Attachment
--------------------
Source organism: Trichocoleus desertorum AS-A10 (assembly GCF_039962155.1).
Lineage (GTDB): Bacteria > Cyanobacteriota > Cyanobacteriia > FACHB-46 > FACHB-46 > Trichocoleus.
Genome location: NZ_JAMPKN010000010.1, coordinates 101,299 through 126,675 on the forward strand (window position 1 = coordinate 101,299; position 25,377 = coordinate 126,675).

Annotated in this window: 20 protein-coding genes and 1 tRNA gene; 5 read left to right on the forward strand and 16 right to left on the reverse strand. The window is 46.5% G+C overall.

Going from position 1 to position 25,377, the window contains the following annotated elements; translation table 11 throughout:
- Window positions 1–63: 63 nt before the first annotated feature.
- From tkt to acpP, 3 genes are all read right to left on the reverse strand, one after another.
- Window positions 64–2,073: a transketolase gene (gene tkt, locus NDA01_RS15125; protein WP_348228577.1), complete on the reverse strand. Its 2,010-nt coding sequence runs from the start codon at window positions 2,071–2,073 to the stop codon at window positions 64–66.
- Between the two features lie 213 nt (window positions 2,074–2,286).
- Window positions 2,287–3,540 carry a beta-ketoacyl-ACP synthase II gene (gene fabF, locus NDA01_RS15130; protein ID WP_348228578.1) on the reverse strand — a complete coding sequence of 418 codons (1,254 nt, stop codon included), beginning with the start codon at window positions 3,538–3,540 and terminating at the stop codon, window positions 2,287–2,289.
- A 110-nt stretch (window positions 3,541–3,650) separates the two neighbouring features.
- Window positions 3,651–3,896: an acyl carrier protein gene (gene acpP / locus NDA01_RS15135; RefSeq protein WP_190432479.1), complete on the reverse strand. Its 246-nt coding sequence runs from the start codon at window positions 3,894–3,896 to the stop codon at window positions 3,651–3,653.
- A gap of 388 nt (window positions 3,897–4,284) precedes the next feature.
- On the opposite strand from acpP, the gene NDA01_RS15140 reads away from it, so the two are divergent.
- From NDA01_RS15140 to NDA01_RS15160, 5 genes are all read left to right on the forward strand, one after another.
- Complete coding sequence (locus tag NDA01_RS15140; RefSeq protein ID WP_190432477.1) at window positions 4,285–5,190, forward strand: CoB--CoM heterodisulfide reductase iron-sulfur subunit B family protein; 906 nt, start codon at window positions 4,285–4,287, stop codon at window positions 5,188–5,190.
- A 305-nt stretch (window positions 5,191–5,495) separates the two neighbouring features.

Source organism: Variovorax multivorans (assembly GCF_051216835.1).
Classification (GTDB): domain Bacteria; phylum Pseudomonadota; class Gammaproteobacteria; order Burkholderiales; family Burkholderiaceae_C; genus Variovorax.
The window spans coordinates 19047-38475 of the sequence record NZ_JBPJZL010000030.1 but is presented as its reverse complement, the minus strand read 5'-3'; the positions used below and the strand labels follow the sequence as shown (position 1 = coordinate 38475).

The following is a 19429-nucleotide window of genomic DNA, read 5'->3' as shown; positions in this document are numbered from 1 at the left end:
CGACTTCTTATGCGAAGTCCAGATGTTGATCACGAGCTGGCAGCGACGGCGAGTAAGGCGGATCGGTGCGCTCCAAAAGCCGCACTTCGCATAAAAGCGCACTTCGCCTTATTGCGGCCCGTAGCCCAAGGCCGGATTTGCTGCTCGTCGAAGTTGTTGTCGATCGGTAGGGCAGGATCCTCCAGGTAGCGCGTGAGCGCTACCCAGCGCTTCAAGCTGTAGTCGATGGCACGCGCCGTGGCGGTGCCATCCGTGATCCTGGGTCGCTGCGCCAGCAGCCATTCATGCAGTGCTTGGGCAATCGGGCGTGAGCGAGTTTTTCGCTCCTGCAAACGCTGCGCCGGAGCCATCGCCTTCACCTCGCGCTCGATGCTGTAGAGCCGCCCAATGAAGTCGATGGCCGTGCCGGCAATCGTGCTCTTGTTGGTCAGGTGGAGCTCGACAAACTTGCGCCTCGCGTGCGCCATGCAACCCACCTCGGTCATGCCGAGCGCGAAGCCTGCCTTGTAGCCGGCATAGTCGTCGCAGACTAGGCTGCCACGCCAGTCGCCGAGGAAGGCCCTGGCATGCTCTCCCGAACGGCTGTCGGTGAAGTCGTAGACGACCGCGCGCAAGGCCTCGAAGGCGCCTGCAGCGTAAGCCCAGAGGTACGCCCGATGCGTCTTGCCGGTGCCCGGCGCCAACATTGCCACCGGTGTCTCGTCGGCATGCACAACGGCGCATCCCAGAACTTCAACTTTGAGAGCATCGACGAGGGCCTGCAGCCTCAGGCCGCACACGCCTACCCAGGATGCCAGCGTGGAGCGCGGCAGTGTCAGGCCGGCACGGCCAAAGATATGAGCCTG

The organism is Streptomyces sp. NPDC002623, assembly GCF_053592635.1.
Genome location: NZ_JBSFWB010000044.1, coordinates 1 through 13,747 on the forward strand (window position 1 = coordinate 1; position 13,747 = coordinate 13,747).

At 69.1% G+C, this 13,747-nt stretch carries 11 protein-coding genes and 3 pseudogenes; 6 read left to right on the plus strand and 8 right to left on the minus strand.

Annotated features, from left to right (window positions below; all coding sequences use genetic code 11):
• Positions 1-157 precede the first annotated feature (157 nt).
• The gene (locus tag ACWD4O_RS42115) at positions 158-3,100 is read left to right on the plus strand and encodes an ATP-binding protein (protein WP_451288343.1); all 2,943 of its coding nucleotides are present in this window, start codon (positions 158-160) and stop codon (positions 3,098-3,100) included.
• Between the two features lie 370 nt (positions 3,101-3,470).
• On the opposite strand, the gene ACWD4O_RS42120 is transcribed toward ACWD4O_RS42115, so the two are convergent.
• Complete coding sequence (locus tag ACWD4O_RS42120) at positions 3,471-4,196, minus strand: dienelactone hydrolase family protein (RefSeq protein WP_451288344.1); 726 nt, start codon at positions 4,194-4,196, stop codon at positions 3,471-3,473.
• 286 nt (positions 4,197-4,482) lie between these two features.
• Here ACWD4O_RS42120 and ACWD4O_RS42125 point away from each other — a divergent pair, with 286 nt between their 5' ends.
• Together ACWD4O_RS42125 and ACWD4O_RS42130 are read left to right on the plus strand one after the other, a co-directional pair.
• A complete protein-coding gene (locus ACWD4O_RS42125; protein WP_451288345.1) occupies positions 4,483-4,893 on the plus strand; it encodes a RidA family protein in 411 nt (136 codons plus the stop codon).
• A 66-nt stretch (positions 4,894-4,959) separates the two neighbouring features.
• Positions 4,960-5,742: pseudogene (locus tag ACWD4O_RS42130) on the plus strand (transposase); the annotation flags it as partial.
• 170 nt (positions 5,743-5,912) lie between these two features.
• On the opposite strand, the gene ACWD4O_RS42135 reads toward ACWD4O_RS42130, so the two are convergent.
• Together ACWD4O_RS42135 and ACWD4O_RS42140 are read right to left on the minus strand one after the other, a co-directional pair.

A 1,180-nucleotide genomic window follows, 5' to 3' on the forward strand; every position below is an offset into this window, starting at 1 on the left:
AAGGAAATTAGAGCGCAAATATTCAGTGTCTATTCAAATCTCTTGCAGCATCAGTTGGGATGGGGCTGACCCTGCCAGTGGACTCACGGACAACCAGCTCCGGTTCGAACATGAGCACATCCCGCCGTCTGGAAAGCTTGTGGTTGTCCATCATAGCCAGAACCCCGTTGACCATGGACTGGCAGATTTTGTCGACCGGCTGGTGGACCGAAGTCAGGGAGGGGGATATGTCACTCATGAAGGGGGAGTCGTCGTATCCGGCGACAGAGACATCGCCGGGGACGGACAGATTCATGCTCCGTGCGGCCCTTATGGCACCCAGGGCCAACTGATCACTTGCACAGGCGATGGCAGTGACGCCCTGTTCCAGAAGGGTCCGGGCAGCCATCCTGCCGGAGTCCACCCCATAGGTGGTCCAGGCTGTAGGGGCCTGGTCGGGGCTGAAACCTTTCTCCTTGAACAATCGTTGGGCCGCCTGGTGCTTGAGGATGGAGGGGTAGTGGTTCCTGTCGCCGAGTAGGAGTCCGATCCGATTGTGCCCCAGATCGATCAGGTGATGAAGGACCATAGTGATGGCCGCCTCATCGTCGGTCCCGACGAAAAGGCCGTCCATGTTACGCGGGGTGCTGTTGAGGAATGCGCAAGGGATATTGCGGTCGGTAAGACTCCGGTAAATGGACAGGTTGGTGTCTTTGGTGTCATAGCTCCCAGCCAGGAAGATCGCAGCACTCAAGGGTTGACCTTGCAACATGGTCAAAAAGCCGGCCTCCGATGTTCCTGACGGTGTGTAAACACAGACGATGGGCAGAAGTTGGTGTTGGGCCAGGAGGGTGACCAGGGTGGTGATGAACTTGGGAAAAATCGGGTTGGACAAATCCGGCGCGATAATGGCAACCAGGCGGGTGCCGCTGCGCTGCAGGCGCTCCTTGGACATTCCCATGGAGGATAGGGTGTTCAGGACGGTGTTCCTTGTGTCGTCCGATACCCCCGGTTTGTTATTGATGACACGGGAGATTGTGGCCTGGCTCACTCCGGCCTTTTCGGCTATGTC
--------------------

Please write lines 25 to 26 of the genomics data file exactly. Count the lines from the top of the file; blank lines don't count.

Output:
At 69.1% G+C, this 13,747-nt stretch carries 11 protein-coding genes and 3 pseudogenes; 6 read left to right on the plus strand and 8 right to left on the minus strand.

Annotated features, from left to right (window positions below; all coding sequences use genetic code 11):